17 Jul The Geology cover features my research!
Across the past 500 million years, deep-sea animal burrows have followed assembly rules remarkably similar to those that shape Facebook, Instagram, Twitter and other human social networks. This conclusion has been reached in a new study carried out by a multidisciplinary team of scientists led by myself and including Carlos Neto de Carvalho (Naturtejo UNESCO Global Geopark/D. Luiz Institute, Portugal), Gabriele Tosadori (University of Verona, Italy) and Alexandre Antonelli (Royal Botanic Gardens, Kew and University of Gothenburg, Sweden). The study has been published in the June issue of the peer-reviewed journal Geology (https://doi.org/10.1130/G48523.1), which has been the Web of Science’s #1 ranked “geology” journal for 12 years in a row. Geology devoted its June 2021 cover to my study!
The study combines fossil burrows (ichnofossils) from 45 fossil sites and sophisticated computer simulations to explain one of the most fundamental hypotheses of palaeontology: the puzzling divergence in pattern and complexity between shallow- and deep-sea burrows.
Since the 1950s, scientists have noted a striking pattern in the fossil record, that is, deep-sea burrows have been different from shallow-marine ones for more than 500 million years. Specifically, deep-sea burrows are geometrically patterned, whereas shallow-marine burrows display simpler, straight morphologies. No matter how far researchers looked into the past, no matter on which continent they looked, they always found this pattern. This divergent pattern was revealed to be so persistent in the rock record that the hydrocarbon industry is still using it for discovering new oil reservoirs by using characteristic associations of ichnofossils that typify the sedimentary environment properties (including depth) where they were produced.
Despite its popularity, the divergence hypothesis has never been tested, and the organizing principles that underpin it have remained unknown… until now. Are deep-sea burrows truly different from shallow-marine ones, and, if yes, why? To answer these questions, we used the mathematics of Facebook to depict – in a single web-like picture! – the past 500 million years of biological evolution. Specifically, we patiently represented each burrow as a circle (node) and connected with a line (link) those burrows that are found in the same palaeontological site. Just like the Facebook network is made up of people connected by friendship relations, the resulting ‘fossil network’ is made by fossil burrows connected by co-occurrence relationships. The network consists of more than 600 links!
When we first looked at the fossil network, we were amazed by its intricate beauty and organization. We observed two groups of ‘friends’ in the fossil network. The past researchers’ intuition has been now confirmed by statistical analysis, according to which the fossil network is optimally partitioned into two groups of friends corresponding to shallow- and deep-marine environments. Fifty years after its proposal by one of the most celebrated paleontologists in the world, Prof. Adolf Seilacher, the divergence between deep-sea and shallow-sea burrows has been demonstrated. But why it is so?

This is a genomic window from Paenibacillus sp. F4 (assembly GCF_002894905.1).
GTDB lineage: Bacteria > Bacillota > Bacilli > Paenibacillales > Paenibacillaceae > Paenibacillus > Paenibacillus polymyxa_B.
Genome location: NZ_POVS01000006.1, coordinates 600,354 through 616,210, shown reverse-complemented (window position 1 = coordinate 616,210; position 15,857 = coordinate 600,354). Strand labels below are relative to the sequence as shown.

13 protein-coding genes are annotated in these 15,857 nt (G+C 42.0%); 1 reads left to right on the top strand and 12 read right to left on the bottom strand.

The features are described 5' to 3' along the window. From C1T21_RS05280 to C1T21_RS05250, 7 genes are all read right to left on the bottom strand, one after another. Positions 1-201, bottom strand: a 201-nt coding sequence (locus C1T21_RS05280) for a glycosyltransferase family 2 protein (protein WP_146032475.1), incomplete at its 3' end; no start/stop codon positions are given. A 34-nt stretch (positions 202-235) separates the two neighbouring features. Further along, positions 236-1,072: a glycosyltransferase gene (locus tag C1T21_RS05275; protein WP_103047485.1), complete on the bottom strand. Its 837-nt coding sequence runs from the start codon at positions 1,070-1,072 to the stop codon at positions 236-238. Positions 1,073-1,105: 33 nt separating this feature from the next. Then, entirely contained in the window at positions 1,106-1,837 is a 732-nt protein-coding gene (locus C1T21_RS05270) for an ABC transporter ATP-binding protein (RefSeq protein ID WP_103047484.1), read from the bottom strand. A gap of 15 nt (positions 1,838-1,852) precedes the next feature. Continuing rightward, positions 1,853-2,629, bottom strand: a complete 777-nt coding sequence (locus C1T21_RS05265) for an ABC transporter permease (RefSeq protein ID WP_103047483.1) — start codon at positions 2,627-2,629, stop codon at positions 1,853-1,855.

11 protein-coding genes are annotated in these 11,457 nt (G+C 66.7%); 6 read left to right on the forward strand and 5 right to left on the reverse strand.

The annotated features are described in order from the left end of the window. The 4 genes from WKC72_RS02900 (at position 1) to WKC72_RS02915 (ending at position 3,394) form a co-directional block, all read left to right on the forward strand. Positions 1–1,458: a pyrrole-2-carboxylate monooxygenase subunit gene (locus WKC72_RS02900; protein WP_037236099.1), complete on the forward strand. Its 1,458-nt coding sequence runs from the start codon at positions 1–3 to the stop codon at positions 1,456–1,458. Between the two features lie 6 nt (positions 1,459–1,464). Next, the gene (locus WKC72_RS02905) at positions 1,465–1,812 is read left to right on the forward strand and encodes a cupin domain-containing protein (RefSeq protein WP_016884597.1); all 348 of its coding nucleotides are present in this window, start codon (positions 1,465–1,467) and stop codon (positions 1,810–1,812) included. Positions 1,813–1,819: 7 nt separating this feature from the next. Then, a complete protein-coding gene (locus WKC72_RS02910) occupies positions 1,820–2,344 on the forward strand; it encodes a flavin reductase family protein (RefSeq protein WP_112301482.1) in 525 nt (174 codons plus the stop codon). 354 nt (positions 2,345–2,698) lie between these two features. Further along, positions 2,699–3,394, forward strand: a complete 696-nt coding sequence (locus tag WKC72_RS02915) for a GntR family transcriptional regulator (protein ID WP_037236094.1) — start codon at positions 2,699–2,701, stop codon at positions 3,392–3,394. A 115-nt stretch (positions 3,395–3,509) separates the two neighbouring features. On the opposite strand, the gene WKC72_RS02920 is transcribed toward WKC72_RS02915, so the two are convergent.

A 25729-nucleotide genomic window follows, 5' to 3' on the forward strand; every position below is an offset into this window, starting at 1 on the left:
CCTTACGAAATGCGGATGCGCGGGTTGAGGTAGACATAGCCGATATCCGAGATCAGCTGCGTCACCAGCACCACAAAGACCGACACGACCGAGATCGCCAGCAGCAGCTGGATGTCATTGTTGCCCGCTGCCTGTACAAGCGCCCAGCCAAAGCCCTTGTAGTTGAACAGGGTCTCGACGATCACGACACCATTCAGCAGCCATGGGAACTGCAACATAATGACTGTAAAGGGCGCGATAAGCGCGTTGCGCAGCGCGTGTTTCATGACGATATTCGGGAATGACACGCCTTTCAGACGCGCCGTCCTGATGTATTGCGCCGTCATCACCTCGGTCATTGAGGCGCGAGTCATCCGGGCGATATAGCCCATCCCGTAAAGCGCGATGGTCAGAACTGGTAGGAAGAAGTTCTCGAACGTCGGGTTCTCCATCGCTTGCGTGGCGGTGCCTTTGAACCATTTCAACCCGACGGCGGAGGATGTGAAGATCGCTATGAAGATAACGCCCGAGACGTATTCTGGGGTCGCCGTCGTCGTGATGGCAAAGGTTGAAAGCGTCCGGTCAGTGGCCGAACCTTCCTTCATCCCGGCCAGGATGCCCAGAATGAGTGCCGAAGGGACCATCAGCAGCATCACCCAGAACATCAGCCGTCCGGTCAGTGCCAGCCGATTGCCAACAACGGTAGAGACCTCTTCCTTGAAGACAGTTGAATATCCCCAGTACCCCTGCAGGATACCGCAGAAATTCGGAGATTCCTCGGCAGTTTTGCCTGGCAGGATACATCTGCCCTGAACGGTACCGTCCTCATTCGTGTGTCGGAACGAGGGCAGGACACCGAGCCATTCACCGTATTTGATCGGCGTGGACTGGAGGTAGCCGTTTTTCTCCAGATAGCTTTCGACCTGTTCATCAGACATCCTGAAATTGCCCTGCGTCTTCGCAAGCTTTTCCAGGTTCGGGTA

We knew that the answer was in the connection pattern. Just like the Facebook network emerges from social phenomena, the fossil network has necessarily been shaped by biological ones. The connection pattern of the fossil network was revealed to be a small world – a unique network type in which most nodes can be reached from every other node by a small number of hops. This is behind the ‘Six degrees of separation’ phenomenon, i.e., the idea that all people on Earth are few handshakes away from each other. The small-world structure of the fossil network arises from two universal ecological guilds—specialists and generalists—controlling the spatial distribution of burrows across the past 500 million years. It finds a parallel in the development of social networks, with most individuals associating with (making friends with) individuals who are geographically close (environment-specific burrows) and few moving around (generalists). Two simple rules explain 500 million years of evolution!
The divergence reported here has applied implications for scientific research and for the energy industry, which relies on fossil burrows for identifying resource-bearing deposits. By demonstrating the persisting divergence of burrow shape over evolutionary time scales, this work suggests that small-world dynamics controlled gene flow and natural variation in heritable behaviour across the past 500 million years. This indicates that small-world dynamics has been a major, but hitherto neglected, evolutionary force in the oceans.
Baucon, A., Neto de Carvalho, C., Felletti, F., Tosadori, G., Antonelli, A. (2021). Small-world dynamics drove Phanerozoic divergence of burrowing behaviors. Geology 49: 748–752. https://doi.org/10.1130/G48523.1